decodedData.put(decoded.getKey(), decoded.getValue());
      }
      return decodedData;
    }
    

    This is a pretty simple method; we iterate over every entry, apply a (possibly no-op) transformation, and construct a map of those transformed entries. Assuming our Transformation class does its job it should be fairly apparent that this method works.

    Notice that the keys of transformations are the encoded map's keys, not the decoded keys. This is a lot easier to work with, so ideally you'd invert your JSON to refect the same structure, but if you can't do that you just need to flip them in code before building the Transformation objects.

  3. Now create the private business logic to encode your transformations inside the Transformation class. This might looks something like:

    public class Transformation {
      public static final Transformation NO_OP =
          new Transformation(ImmutableMap.of());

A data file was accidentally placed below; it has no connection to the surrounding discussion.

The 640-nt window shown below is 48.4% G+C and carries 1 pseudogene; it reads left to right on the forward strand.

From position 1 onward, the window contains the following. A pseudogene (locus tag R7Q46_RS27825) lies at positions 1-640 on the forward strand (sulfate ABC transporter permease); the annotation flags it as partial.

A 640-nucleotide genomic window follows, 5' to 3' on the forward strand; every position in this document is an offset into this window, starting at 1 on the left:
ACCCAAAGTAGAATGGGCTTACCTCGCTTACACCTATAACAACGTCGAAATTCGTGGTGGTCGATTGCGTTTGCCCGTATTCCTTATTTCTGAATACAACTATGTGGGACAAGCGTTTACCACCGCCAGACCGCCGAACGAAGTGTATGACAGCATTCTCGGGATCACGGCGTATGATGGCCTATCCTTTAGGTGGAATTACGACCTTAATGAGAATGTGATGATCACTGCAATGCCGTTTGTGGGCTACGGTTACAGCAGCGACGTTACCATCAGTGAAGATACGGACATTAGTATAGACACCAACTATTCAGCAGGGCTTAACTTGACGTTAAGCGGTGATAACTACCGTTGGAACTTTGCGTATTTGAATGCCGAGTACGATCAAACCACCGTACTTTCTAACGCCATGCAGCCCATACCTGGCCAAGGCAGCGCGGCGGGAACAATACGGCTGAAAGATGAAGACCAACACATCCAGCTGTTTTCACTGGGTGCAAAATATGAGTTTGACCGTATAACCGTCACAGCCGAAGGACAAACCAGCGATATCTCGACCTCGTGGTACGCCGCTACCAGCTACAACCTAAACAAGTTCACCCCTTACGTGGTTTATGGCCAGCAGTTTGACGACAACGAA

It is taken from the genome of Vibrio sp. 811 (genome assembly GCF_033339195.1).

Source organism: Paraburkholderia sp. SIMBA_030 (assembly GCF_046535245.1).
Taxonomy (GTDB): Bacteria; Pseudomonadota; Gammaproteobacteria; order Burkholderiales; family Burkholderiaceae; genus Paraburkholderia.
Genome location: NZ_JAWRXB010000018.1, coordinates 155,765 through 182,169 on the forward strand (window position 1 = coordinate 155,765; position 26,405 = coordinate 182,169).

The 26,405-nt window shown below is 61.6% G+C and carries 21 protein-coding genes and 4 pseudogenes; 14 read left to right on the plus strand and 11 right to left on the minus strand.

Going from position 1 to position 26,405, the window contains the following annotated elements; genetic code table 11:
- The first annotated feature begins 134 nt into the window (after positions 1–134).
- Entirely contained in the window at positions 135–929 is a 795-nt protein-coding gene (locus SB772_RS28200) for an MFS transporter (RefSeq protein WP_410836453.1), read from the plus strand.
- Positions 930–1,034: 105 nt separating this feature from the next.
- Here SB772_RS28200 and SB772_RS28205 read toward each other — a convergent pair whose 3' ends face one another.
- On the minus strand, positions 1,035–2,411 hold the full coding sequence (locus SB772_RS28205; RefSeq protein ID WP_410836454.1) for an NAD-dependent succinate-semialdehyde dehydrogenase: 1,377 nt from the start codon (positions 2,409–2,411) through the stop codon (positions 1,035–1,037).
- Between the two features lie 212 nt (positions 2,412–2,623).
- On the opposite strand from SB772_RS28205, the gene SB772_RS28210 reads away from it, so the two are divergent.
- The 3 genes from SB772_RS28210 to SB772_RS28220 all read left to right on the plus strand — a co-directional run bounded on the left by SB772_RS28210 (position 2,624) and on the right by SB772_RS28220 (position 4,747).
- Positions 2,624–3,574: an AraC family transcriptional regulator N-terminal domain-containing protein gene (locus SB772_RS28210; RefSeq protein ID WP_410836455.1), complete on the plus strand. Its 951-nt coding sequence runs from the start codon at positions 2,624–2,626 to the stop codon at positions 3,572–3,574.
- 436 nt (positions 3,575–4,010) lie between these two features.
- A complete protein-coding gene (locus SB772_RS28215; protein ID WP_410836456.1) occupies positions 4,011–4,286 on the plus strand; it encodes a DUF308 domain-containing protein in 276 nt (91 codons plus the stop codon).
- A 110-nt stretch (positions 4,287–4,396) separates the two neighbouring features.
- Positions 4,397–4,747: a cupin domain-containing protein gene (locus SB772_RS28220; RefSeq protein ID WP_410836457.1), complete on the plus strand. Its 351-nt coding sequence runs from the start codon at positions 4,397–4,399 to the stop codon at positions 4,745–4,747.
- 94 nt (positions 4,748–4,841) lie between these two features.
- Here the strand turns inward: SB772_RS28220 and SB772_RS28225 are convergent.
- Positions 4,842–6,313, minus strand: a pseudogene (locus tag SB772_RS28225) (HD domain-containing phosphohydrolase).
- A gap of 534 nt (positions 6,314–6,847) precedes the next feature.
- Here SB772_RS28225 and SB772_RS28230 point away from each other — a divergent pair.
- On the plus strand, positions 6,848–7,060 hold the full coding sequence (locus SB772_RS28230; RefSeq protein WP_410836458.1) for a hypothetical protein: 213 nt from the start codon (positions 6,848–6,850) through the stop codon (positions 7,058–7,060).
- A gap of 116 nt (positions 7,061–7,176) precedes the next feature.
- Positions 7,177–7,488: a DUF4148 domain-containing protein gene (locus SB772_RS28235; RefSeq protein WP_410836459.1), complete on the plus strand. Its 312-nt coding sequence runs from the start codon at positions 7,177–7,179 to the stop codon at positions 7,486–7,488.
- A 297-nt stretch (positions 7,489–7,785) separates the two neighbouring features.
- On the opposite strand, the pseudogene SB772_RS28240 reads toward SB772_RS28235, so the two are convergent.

private final Map<String, String> tasks;
    
      public Transformation(Map<String, String> tasks) {
        // could add some sanity checks here that tasks.keySet() doesn't
        // contain any unexpected values
        this.tasks = tasks;
      }
    
      public Entry<String, String> apply(Entry<String, String> e) {
        String key = e.getKey();
        String value = e.getValue();
        for (Entry<String, String> task : tasks.entrySet()) {
          switch (task.getKey()) {
            case "linkedTo":
              // this assumes we've inverted the old/new mapping. If not pass